In fact, quite the opposite is true and I consider it a real privilege and a great testament to a democratic system which allows members of the public to observe the internal workings of our government.

I took the initiative in requesting these few days, and Paul Flynn very kindly agree to accomodate me.

It has been a wholly worthwhile experience to spend this time between my university exams and the start of the new semester (I'm a politics student) observing how our country is goverened behind the scenes. Not only has it been extremely educational, but it has also inspired me in my chosen subject.

Junican

""Politics is the art of the possible"".

Something like that.

Principles do not really enter into politics. If A has principle 1, and B has principle 2, the art is in compromise. If no compromise, then conflict (not necessarily physical).

The problem is that politicians love to throw insults around based upon principles (or lack of). Yet they know that 'real politique' does not allow for adamant adherence to principles.

Its a huge game - of no consequence whatsoever.

Kay Tie

"With a name like socialist international, some level of left of centre politics should surely be required."

Well Egypt was a shoe-in with the oppression of the people thing.

Kay Tie

"Do you honestly feel they remembered the principle"

Nah, not really.

"that wonderful expression of Cameron's "there are grievances that people have and they need to be met and matched", pretty much showed that they had little or no interest in anything other than lip service to the concept."

It's pretty lame, yes. I suppose that's how diplomacy is done when you're not very powerful: you might end up saying something harsh then later have to sit down with that same person and deal with them.

HuwOS

Okay, well glad we are in agreement on the important issues.


Nonetheless your suggestion of equivalance between organisations to which many belong to address particular aims, such as disarmament, peaceful resolution to conflict etc. like the socialist international or the UN and a grouping of supposed like minded politicians into what is effectively a political party with one set of policies seems wrong..
They really are not comparable situations.

Aside from that, the biggest shock for me is how on earth either the NDP or the New Labour party are considered to fit the criteria for inclusion.
With a name like socialist international, some level of left of centre politics should surely be required.


"yet only when the people themselves seize the initiative and do it for themselves does it remember this principle and conveniently stay silent on how it supported the totalitarian regime for years."

Do you honestly feel they remembered the principle, I took their hedging and their constant assumption that of course Mubarak would remain in power, he just needed to listen to the people and address their concerns, that wonderful expression of Cameron's "there are grievances that people have and they need to be met and matched", pretty much showed that they had little or no interest in anything other than lip service to the concept.

Mubarak may have miscalculated today by his or the NDP's actions, but nothing that can't be headed off with FUD if that suits our governments.

Kay Tie

"would you like to tell us what your income is Kaytie?"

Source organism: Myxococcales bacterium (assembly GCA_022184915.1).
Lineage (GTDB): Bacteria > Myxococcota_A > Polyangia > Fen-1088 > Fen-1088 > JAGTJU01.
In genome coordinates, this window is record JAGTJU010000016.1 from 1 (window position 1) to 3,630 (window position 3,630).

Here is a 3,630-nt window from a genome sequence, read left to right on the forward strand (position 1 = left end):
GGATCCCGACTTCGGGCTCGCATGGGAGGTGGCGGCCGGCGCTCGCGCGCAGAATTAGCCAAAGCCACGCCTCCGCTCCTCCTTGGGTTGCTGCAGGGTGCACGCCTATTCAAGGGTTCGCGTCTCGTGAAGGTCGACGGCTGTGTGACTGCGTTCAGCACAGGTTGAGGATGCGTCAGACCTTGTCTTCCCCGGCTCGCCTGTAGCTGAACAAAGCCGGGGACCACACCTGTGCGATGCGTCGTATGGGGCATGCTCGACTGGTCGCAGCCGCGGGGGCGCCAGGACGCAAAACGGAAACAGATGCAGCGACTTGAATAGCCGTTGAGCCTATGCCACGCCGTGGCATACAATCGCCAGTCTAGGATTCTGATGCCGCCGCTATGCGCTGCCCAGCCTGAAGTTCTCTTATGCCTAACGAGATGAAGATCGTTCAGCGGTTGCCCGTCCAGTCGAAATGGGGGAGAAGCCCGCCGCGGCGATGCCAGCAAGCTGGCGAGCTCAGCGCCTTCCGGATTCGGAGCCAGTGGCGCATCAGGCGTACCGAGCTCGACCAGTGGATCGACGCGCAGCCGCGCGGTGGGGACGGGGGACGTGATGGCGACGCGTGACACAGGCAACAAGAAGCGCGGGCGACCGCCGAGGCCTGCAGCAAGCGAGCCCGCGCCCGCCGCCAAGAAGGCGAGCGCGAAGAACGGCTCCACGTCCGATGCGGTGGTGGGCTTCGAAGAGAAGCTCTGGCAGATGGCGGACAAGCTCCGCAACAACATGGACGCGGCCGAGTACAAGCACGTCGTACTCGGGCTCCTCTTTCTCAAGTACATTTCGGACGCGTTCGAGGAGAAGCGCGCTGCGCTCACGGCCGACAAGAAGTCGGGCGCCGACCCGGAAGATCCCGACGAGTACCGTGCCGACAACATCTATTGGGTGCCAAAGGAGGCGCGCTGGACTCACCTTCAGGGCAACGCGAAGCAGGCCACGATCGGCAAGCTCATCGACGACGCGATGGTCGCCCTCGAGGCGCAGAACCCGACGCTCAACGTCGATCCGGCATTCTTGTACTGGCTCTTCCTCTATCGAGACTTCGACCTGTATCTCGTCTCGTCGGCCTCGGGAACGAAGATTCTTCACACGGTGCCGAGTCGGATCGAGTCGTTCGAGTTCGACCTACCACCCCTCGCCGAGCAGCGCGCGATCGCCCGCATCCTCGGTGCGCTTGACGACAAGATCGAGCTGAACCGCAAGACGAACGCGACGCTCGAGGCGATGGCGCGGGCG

I'm paid more than minimum wage. Do you pay your intern more than minimum wage? Or do you even pay them at all?

Kay Tie

"just plain badness actively supporting the regime?"

I forgot to address this point. Of course the American support for Egypt, mostly in the form of military aid, is hypocrisy. The US is supposed to support democracy and freedom, yet only when the people themselves seize the initiative and do it for themselves does it remember this principle and conveniently stay silent on how it supported the totalitarian regime for years.

Kay Tie

"Yeah, attempting to build a partnership to improve the lives of people is hypocrisy."

No, throwing rocks at another party and then doing worse than you accuse them of is hypocrisy.

Of course I'm not complaining about pressure on Egypt's ruling party. I'm complaining that Paul's holier-than-thou attitude to the Tories over the ECRG is hypocritical.

You're more intelligent than this comment of yours, so I can only assume it's a wilful attempt at misdirection. Perhaps you'd like to address the issue: how on the one hand Paul Flynn can be high and mighty about the company one keeps, and on the other, how the Labour Party until recently kept company with a torturing totalitarian party.

Paul Flynn

would you like to tell us what your income is Kaytie?

HuwOS

Yeah, attempting to build a partnership to improve the lives of people is hypocrisy.

May we have a comment from you about the hypocrisy and just plain badness actively supporting the regime?
Or are you going to stick with only ever trying on your fake outrage with those you perceive as being socialist.

Kay Tie

Why, when they knew about torture and totalitarianism for years, do they do it now? It proves the point: they were happy to sit alongside dictators until the gaze of publicity turned to them. And where was Labour's moral outrage of the kind they affected over European Parliament groupings?

Sheer hypocrisy.

HuwOS

But surely KayTie, you only became aware of the affiliation, from the news that threw the NDP out on the 31/1.
http://www.socialistinternational.org/images/dynamicImages/files/Letter%20NDP.pdf

Now if only the capitalists had removed their support as quickly, we might not have had the events of today.

Kay Tie

"How much are you paying your intern, Paul?"

Oh, since your intern is writing blog postings, perhaps they could tell us how much they are paid?

Hello intern! How much are you paid?

Kay Tie

Paul, it seems to have escaped your notice that the Socialist International group with which your party is affiliated also has a certain totalitarian socialist party of Egypt.

On the basis that the company you keep damns you (as you so strongly asserted over EU party groupings) you must therefore be horrified that Labour is rubbing shoulders with torturers. Is this an admission of the nature of Labour or the usual run-of-the-mill hypocrisy of the Left?

Anthony Masters

But doesn't the British government only own between 15-20% of what is mostly commercial woodland? Also, if it is such a bad idea, why did the last Labour government commit to sales of woodland worth £100m?

Kay Tie

How much are you paying your intern, Paul?

The comments to this entry are closed.